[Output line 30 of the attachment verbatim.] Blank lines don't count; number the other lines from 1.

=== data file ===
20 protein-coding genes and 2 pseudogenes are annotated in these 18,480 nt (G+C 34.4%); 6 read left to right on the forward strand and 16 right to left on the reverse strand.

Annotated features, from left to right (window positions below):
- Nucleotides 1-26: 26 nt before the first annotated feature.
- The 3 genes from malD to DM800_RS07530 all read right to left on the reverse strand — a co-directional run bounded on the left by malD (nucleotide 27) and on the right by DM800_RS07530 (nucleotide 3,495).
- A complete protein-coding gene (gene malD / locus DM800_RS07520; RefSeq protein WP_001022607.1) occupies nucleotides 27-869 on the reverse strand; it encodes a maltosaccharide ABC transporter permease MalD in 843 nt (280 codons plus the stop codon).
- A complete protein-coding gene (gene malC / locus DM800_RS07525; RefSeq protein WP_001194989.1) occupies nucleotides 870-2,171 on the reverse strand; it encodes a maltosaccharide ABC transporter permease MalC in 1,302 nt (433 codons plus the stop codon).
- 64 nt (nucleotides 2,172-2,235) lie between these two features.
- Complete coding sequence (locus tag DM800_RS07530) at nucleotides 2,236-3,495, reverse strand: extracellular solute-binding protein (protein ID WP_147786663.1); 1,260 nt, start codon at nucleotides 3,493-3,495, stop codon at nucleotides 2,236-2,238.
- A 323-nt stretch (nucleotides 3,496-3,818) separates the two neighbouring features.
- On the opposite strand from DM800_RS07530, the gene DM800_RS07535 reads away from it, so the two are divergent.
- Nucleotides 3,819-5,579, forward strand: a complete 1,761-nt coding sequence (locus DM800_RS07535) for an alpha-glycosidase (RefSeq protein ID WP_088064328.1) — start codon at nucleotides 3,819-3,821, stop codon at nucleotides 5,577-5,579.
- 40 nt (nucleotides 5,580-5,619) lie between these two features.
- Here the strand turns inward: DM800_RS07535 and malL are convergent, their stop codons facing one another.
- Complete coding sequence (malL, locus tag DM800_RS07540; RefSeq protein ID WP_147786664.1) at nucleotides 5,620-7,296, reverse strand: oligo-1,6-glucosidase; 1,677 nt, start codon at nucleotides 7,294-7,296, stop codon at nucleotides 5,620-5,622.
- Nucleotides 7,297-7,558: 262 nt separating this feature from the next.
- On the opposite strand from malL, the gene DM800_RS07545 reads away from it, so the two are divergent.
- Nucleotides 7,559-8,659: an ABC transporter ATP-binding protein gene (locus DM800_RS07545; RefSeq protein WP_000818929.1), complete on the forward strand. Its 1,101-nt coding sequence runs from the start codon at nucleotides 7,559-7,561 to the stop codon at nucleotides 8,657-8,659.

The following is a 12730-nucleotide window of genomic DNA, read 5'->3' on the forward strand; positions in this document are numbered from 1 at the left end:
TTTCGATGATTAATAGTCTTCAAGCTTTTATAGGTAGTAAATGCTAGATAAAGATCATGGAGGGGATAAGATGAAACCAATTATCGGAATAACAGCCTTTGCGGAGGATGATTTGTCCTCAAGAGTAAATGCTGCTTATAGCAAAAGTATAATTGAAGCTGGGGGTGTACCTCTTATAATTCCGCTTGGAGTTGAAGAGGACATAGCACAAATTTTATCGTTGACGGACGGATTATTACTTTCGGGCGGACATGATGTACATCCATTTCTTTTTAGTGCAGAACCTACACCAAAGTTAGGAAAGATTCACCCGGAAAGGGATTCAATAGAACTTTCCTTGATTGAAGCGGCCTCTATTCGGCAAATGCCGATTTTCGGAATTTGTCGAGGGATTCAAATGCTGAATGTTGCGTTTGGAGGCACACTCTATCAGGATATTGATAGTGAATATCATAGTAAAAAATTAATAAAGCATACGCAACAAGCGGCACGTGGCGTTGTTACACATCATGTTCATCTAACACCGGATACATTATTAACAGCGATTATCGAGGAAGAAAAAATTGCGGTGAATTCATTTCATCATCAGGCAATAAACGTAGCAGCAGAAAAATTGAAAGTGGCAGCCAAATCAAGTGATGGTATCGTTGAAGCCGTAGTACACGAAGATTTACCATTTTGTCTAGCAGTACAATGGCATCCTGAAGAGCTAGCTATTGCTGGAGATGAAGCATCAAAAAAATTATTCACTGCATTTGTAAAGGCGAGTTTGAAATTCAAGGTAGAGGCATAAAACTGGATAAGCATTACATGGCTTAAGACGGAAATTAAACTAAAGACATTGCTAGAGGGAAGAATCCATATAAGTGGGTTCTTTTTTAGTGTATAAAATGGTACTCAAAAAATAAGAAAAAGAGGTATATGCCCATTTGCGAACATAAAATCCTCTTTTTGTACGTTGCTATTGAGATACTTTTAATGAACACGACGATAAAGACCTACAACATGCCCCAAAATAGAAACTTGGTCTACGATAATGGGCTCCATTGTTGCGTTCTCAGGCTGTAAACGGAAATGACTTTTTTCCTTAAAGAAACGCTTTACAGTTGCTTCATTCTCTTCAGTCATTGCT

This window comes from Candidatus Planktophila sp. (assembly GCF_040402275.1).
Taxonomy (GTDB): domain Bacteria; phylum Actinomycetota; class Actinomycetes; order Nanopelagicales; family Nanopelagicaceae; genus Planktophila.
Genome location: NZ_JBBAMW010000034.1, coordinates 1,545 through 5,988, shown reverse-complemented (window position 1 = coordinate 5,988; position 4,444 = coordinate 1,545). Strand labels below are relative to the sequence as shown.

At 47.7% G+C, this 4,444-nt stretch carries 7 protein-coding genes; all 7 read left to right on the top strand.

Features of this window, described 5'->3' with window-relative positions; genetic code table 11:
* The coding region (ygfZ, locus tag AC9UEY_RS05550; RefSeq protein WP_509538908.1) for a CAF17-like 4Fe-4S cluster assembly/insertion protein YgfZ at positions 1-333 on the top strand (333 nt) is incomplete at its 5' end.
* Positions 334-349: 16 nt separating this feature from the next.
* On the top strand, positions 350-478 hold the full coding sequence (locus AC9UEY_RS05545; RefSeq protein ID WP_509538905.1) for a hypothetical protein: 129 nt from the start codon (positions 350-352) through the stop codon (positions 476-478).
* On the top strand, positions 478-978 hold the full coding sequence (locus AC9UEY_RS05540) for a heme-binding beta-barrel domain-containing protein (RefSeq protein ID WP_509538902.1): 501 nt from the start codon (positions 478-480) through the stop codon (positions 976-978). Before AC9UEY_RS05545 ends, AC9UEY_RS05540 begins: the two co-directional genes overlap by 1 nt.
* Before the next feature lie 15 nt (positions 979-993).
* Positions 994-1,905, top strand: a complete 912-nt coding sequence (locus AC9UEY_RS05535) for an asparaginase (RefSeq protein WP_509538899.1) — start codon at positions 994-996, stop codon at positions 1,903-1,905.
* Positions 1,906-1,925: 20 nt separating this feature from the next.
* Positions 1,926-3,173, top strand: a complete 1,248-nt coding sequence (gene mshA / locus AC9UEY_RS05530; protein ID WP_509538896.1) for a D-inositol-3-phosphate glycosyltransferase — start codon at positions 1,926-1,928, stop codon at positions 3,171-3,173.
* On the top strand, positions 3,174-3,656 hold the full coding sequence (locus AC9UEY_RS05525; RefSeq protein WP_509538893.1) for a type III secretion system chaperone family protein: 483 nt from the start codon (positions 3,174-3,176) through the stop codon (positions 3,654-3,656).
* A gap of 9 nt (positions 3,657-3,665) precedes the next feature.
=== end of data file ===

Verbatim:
* Positions 994-1,905, top strand: a complete 912-nt coding sequence (locus AC9UEY_RS05535) for an asparaginase (RefSeq protein WP_509538899.1) — start codon at positions 994-996, stop codon at positions 1,903-1,905.